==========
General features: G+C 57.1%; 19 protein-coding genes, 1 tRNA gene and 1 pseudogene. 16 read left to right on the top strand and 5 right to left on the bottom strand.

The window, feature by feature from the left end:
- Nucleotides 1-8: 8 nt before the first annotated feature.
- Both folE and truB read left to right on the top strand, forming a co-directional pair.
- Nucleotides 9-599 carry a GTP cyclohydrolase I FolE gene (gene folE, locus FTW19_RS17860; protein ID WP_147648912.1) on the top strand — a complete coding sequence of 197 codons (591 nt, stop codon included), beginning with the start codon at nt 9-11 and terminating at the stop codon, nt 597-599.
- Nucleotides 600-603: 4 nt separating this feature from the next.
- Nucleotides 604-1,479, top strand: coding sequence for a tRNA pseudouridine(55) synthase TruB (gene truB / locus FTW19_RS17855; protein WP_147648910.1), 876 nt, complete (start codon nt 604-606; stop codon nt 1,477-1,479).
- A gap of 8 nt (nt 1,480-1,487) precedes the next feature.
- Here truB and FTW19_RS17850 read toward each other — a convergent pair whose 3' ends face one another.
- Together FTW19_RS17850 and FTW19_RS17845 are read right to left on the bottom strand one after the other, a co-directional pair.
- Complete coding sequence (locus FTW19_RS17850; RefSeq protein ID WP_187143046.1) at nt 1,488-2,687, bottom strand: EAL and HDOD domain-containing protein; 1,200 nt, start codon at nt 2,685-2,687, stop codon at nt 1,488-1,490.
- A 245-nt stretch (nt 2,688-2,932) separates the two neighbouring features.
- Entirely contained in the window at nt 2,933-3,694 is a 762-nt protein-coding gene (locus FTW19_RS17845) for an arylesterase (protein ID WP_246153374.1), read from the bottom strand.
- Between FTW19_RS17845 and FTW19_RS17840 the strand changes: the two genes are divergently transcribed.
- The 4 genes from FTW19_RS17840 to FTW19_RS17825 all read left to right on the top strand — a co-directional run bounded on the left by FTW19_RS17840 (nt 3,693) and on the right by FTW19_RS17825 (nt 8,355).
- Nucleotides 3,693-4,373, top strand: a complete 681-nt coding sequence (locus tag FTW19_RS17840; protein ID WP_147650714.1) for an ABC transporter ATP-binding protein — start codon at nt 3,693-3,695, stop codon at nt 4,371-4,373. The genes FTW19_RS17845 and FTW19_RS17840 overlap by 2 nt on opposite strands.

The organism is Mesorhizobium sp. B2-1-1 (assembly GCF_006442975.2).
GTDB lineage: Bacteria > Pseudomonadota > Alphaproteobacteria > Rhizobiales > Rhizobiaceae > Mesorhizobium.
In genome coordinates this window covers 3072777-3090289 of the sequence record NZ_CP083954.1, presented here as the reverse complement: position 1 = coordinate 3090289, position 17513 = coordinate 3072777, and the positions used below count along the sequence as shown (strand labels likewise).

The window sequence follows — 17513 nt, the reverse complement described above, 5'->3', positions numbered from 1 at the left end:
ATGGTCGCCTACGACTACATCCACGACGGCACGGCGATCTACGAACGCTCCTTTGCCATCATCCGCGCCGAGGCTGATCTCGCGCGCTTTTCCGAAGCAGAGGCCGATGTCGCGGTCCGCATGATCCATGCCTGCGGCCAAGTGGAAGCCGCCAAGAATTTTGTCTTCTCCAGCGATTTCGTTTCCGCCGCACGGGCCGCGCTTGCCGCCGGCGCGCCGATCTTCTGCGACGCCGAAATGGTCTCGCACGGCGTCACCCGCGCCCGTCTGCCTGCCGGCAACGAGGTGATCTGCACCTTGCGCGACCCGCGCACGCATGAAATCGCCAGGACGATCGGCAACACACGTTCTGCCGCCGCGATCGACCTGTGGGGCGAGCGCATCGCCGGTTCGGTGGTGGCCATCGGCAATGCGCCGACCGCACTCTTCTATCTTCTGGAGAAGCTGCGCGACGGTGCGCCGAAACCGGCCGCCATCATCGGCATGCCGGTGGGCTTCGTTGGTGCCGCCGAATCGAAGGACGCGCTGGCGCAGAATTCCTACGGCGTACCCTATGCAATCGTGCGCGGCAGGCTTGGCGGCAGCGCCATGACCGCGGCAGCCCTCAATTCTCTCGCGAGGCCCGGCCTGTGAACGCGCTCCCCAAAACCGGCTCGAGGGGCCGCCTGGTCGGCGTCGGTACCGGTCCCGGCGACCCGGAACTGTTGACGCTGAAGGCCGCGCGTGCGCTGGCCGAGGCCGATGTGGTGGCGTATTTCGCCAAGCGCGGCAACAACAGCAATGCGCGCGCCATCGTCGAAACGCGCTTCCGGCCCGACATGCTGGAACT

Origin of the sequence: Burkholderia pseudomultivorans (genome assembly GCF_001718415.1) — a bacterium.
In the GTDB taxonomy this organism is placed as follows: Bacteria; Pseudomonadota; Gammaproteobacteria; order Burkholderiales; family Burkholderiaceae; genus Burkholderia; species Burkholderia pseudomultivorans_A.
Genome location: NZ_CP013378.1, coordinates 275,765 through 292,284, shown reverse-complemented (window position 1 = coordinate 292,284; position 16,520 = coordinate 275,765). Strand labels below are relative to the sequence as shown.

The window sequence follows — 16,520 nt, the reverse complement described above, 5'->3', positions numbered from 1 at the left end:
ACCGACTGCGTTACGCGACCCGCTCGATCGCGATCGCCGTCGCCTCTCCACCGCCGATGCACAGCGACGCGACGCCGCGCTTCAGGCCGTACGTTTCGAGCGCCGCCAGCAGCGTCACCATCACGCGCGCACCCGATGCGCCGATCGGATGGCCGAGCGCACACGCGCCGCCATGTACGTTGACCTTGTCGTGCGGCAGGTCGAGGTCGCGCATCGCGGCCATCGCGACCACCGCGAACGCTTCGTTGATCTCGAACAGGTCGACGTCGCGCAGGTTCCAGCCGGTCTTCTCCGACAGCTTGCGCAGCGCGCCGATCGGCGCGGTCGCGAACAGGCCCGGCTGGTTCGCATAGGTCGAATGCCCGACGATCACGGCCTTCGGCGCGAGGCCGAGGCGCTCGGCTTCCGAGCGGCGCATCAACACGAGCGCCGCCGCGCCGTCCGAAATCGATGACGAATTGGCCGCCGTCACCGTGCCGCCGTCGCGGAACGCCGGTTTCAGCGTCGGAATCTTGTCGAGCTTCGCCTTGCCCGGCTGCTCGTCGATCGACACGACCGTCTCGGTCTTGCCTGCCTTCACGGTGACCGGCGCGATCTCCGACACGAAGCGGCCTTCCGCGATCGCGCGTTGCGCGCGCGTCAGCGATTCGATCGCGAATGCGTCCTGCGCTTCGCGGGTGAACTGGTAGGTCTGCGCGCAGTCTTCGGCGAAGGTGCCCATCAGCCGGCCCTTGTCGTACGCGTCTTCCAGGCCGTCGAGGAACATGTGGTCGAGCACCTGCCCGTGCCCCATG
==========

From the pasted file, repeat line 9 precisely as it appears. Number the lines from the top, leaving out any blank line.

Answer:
- Here truB and FTW19_RS17850 read toward each other — a convergent pair whose 3' ends face one another.